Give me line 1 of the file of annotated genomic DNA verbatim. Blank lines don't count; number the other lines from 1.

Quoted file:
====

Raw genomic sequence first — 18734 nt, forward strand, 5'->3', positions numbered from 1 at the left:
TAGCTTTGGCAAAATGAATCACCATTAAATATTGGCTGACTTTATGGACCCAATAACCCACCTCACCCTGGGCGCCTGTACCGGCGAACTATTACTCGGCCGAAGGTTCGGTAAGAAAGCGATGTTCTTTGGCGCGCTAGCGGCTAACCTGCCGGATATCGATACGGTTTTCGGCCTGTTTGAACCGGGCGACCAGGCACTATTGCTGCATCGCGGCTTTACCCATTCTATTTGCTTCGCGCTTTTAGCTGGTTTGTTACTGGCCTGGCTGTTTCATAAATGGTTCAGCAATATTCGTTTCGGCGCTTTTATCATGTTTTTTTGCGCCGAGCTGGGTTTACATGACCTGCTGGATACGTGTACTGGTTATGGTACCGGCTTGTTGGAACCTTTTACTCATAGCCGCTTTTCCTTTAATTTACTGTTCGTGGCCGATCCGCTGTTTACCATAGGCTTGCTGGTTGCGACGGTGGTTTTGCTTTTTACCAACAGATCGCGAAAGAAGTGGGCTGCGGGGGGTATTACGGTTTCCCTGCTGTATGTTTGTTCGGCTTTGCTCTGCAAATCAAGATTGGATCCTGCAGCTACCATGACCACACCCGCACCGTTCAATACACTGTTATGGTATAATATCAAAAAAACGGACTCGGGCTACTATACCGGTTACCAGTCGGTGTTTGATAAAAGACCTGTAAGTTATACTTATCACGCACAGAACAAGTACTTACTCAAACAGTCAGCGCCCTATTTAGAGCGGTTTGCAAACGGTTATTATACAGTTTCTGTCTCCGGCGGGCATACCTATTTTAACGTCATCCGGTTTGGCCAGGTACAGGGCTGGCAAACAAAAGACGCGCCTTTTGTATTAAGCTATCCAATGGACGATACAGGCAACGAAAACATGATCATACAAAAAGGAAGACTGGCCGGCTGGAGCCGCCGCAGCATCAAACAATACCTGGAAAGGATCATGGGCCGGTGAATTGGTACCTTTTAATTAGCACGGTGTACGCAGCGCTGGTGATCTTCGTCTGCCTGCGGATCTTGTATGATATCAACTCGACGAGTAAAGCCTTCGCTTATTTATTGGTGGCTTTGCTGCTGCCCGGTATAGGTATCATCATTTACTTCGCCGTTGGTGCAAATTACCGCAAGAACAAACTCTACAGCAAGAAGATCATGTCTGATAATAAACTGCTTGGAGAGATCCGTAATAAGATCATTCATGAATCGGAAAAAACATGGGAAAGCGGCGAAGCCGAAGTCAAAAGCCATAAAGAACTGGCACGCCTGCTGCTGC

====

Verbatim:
Raw genomic sequence first — 18734 nt, forward strand, 5'->3', positions numbered from 1 at the left: